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COMMITTEE ON ECONOMIC, SOCIAL AND CULTURAL RIGHTS MEETS WITH CIVIL SOCIETY REPRESENTATIVES FROM SENEGAL, DENMARK AND SLOVAKIA

7 October 2019

The Committee on Economic, Social and Cultural Rights this morning heard from civil society organizations on the implementation of the International Covenant on Economic, Social and Cultural Rights in Senegal, Denmark and Slovakia, whose reports the Committee will review this week.

Civil society organizations from Denmark said receivers of integration benefits were facing challenges in enjoying their rights under the Covenant and the Danish Constitution. The law on integration benefits should be abolished.

Speaking about Slovakia, a civil society organization drew the Committee's attention to concerns regarding undocumented migrant women’s access to quality and affordable maternal health care in Slovakia.

On Senegal, a non-governmental organization said secondary school students were forced to pay high fees, which led to the drop out of numerous girls and exposed them to sexual exploitation. School-related sexual violence was pervasive in secondary schools. On another issue, the Government’s criminalization and harassment of men having sex with men was undermining its efforts to address the HIV/AIDS epidemic.

Amnesty International and the Centre for Reproductive Rights spoke about Denmark. ActionAid Denmark also spoke on this country by videoconference.

Speaking on Slovakia was the Centre for Reproductive Rights.

Human Rights Watch spoke on the situation in Senegal.

The Committee will next meet in public today, 7 October, at 3 p.m., to consider the third periodic report of Senegal (E/C.12/SEN/3).

Opening Remarks

RENATO ZERBINI RIBEIRO LEÃO, Committee Chairperson, welcomed representatives of civil society from Senegal, Denmark and Slovakia.

Statement by a Civil Society Organization on Denmark

ActionAid Denmark, speaking via videoconference, said the integration benefits scheme had been changed in 2015 to make it less attractive to refugees to go to Denmark. About 96 per cent of such benefits went to non-Westerners. The law on integration benefits, by targeting a certain group of people, contravened article 2 of the Covenant. There were families with budgets so small they could not access healthcare services. Instead of integrating refugees, this law was ironically further excluding them. Some believed that the integration benefits scheme also violated the Danish constitution. Receivers of this benefit were facing challenges in enjoying their rights under the Covenant and the Danish Constitution; the law on integration benefits should be abolished.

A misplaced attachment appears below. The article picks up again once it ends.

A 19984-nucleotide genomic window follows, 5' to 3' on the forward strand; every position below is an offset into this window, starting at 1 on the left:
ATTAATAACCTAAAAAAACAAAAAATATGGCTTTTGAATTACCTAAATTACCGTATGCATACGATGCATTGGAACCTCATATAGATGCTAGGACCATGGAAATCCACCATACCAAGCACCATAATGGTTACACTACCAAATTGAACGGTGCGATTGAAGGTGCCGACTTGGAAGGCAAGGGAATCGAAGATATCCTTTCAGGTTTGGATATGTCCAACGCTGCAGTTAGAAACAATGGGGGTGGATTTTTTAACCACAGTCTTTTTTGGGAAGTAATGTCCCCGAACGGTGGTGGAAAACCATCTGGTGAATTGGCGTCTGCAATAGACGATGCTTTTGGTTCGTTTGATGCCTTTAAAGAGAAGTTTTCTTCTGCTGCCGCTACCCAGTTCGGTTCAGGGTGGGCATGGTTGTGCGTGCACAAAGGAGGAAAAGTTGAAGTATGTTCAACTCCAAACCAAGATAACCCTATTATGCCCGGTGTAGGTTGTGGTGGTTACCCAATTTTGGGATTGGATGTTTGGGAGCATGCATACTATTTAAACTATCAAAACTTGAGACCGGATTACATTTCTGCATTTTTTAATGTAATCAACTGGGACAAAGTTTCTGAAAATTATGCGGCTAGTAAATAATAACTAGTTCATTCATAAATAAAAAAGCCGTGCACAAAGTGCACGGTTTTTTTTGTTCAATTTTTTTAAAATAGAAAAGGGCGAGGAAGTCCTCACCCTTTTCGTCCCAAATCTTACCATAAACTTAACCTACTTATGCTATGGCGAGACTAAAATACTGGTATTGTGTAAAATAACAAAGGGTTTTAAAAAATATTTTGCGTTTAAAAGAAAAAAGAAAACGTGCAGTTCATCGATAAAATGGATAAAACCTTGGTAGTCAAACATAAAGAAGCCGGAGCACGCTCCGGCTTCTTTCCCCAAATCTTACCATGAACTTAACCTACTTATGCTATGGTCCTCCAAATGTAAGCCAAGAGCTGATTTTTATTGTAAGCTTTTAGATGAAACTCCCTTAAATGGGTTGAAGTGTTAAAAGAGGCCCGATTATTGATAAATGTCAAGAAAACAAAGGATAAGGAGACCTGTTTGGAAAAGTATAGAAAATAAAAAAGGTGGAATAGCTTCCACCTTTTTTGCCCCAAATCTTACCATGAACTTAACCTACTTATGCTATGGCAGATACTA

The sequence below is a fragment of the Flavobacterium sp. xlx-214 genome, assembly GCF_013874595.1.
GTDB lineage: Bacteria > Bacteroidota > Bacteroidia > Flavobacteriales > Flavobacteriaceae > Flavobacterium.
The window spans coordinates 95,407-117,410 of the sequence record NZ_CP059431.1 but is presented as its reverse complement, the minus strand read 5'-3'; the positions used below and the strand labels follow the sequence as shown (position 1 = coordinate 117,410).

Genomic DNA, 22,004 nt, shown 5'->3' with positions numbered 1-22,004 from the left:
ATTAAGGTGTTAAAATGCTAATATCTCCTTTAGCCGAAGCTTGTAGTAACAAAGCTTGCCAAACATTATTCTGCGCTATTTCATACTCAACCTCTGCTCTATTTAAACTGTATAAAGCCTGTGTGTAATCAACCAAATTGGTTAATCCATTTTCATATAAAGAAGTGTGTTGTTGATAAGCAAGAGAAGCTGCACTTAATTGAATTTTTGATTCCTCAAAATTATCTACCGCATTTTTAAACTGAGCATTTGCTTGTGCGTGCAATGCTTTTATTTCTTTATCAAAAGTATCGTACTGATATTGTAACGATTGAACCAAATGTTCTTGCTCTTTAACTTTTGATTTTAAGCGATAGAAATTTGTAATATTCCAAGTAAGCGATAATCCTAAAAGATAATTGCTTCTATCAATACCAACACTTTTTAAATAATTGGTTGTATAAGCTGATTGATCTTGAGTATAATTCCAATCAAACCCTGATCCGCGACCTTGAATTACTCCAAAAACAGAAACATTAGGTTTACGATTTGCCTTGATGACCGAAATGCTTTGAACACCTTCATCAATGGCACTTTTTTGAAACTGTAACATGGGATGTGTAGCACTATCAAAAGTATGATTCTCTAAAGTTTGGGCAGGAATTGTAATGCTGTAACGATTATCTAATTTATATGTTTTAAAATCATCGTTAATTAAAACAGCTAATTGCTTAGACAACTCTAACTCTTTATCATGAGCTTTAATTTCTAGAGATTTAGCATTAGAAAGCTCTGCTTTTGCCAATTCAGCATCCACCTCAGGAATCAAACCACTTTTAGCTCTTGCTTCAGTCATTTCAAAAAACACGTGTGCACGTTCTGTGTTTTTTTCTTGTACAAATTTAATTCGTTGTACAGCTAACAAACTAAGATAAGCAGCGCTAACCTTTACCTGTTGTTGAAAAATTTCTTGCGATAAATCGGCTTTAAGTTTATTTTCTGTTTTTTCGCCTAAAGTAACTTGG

Questions by Committee Experts and Responses

An Expert asked if there were any advantages to this scheme.

Another Expert asked what opportunities and incentives were provided for people who were not eligible to this benefit to ensure that they could contribute to Danish society.

ActionAid Denmark replied that the integration scheme had been developed with good intentions. On the ground, however, the effect was opposite to the outcome sought. It put families in a situation where they had to beg to obtain things they had a right to. Inequalities was straining their relationship with Denmark.

Statements by other Civil Society Organizations on Denmark

Amnesty International said it had documented in a report that rape-related legislation and practices continued to fall short of international human rights law and standards. It was concerning that education about relationships, sexual autonomy and consent was not included in compulsory school sexuality education programmes. Danish authorities should introduce sex characteristics as a ground of discrimination in relevant laws. On people born with variations of sex characteristics, they should develop national human-rights based guidelines with an emphasis on postponing non-emergency, invasive and irreversible surgery or hormone treatment on infants and children. The L38 law on social housing was discriminatory against residents from “non-Western countries”. The Government should repeal it.